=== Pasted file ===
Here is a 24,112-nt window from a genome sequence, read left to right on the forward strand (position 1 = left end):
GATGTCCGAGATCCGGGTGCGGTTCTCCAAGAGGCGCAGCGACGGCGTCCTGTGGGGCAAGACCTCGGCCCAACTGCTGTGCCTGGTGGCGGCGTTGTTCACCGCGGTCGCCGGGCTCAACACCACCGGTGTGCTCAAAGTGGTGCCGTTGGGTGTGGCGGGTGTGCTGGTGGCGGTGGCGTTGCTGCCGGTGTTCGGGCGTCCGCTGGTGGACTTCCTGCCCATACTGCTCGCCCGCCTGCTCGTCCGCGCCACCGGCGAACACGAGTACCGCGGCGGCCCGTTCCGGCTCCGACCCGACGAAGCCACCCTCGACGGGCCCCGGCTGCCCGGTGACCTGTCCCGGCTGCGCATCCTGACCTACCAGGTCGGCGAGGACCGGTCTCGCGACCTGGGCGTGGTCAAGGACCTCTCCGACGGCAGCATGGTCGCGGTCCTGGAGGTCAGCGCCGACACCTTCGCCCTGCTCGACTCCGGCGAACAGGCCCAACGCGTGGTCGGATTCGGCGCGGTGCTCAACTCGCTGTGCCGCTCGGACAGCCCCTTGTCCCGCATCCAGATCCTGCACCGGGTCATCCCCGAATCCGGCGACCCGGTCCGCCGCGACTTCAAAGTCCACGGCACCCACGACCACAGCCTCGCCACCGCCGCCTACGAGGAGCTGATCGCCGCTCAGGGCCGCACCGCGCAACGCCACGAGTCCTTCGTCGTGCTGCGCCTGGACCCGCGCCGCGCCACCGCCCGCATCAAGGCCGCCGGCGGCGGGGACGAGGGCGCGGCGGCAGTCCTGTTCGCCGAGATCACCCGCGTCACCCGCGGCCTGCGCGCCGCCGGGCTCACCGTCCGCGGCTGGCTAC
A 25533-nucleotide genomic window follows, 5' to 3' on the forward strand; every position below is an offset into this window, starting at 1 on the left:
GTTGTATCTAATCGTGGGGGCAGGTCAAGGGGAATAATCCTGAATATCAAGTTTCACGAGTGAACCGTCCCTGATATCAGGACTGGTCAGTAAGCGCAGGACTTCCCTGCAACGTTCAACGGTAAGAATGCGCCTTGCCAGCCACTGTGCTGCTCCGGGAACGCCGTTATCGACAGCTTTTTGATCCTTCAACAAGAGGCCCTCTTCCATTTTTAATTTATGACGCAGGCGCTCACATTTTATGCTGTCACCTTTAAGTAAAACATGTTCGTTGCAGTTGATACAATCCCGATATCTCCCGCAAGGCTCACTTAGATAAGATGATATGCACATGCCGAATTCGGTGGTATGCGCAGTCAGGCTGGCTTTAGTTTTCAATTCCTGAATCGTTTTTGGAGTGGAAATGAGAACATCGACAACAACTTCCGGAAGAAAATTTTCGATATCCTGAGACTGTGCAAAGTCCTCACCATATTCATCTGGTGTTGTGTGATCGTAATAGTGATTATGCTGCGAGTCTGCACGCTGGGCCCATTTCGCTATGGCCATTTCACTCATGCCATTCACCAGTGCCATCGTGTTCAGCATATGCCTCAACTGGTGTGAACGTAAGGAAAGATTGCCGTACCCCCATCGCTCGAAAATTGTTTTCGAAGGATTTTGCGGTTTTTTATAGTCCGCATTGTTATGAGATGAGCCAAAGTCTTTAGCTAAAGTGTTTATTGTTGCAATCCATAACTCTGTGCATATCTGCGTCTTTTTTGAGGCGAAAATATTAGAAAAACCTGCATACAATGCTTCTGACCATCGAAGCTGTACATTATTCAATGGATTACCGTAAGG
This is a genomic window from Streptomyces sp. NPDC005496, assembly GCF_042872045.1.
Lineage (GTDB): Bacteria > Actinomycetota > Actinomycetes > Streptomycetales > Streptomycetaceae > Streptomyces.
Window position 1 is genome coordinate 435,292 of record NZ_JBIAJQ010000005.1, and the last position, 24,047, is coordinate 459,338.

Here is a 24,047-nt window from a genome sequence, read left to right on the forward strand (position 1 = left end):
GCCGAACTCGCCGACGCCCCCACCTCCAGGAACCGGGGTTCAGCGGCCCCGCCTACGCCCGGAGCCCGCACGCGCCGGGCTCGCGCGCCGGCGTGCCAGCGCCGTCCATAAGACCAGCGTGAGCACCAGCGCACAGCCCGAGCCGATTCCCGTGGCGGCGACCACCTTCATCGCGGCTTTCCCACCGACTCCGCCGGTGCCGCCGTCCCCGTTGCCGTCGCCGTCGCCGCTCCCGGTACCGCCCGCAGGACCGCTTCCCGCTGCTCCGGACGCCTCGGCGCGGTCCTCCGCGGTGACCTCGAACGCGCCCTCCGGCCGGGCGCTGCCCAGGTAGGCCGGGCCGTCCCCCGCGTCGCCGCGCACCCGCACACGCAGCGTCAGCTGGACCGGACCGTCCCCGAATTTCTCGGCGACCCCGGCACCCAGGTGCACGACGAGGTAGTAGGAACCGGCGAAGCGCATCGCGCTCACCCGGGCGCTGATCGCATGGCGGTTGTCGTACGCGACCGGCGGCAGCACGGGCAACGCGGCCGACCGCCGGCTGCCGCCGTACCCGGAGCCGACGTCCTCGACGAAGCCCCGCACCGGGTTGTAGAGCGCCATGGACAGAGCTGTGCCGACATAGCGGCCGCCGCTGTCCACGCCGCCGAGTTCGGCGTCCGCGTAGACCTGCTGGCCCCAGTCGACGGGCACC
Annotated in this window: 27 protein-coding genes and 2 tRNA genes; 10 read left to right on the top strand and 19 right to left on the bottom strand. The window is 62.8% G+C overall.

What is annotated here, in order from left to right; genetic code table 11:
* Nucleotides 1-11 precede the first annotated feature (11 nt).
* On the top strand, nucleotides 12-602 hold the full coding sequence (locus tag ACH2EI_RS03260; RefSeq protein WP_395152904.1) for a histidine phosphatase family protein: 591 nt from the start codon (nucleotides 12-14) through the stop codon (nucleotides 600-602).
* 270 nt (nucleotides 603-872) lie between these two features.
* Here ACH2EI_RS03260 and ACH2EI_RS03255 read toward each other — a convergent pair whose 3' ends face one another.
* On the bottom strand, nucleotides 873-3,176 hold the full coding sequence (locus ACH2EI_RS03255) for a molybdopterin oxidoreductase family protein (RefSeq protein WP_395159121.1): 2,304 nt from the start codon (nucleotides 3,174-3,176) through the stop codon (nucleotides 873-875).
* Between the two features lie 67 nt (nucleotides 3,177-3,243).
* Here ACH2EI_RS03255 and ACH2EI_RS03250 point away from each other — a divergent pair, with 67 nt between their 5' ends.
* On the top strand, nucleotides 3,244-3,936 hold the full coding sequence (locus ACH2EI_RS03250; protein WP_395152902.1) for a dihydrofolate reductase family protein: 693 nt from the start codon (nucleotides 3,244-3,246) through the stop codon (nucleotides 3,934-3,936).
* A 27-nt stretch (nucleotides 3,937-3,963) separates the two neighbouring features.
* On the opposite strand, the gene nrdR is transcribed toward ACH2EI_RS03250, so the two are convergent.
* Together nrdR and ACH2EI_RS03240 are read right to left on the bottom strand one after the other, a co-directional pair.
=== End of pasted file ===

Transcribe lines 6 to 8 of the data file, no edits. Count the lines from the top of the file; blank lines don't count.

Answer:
Lineage (GTDB): Bacteria > Actinomycetota > Actinomycetes > Streptomycetales > Streptomycetaceae > Streptomyces.
Window position 1 is genome coordinate 435,292 of record NZ_JBIAJQ010000005.1, and the last position, 24,047, is coordinate 459,338.

Here is a 24,047-nt window from a genome sequence, read left to right on the forward strand (position 1 = left end):